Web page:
The Boston Jazz Chronicles
Jazz. It’s African-American music. It's the music of the American experience. It's music that has some deep roots in Boston. Originating in New Orleans and proliferating in New York, the swinging snap, crackle, and pop of jazz has made an enduring mark in Beantown. From the Savoy to Storyville, its venues have been the stomping grounds for fans and the stopping grounds for jazz giants and homegrown heroes.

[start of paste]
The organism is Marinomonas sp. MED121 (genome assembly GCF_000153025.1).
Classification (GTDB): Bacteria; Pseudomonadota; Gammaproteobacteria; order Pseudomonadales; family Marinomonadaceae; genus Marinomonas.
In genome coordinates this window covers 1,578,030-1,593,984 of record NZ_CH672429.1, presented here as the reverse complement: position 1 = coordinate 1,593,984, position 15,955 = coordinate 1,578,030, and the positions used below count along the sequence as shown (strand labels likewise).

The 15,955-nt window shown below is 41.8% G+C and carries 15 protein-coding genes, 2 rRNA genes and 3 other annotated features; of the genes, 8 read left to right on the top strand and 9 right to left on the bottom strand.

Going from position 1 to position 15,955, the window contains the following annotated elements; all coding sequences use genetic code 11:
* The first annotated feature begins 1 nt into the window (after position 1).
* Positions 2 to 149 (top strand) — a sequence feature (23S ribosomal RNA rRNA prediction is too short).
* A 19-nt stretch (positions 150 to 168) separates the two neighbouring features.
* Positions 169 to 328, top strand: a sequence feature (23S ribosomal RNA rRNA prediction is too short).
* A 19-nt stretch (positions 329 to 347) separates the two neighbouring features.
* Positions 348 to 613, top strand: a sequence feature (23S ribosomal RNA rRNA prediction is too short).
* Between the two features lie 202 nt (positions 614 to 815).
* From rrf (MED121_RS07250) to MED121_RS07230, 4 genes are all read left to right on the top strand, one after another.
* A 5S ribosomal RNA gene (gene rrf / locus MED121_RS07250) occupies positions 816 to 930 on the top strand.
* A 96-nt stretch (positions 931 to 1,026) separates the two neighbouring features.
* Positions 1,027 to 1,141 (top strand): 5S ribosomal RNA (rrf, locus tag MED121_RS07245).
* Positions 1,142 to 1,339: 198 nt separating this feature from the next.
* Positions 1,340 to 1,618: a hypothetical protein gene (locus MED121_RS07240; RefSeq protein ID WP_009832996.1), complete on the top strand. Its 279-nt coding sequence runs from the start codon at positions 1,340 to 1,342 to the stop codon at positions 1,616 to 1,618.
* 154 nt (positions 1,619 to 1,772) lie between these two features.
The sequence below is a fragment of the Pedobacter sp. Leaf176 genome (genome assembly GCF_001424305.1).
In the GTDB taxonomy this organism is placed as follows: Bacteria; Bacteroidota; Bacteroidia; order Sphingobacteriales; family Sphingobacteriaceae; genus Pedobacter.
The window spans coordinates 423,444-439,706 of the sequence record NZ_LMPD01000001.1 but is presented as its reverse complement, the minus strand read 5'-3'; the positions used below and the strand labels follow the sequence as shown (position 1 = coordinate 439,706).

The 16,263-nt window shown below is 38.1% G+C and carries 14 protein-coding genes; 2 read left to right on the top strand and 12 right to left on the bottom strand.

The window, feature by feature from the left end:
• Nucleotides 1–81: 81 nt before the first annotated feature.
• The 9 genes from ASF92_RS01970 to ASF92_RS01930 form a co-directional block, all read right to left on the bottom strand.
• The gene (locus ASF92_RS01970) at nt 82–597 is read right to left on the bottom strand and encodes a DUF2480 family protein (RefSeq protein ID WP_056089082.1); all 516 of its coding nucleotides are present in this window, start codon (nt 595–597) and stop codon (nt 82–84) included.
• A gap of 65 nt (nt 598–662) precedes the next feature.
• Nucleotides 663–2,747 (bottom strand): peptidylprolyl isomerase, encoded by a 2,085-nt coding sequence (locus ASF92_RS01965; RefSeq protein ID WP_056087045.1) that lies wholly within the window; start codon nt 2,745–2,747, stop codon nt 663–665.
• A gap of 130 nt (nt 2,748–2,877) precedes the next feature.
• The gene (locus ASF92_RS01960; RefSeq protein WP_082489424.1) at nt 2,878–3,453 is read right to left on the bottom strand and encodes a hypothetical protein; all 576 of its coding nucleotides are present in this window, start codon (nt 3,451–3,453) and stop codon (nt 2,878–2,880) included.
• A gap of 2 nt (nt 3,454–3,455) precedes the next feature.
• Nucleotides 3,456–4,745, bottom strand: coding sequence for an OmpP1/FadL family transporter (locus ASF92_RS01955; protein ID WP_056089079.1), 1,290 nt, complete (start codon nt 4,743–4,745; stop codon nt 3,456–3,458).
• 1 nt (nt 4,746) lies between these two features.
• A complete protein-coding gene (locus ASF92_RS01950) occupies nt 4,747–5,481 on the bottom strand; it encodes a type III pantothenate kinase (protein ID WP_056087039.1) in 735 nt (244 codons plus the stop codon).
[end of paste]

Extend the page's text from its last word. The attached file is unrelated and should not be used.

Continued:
In his new book, The Boston Jazz Chronicles, Boston jazz historian Dick Vacca writes about Boston’s jazz scene between the late 1930s and early 1960s. It was an era where Prohibition was long forgotten, big bands were packing the dance halls, and local legends like George Wein and Father Norman O’Connor, also known as "Jazz Priest", were making an indelible mark on the way our city sounds.
Eric Jackson, host of Jazz on WGBH with Eric Jackson
Dick Vacca, author of The Boston Jazz Chroniles: Faces, Places, Nightlife 1937-1962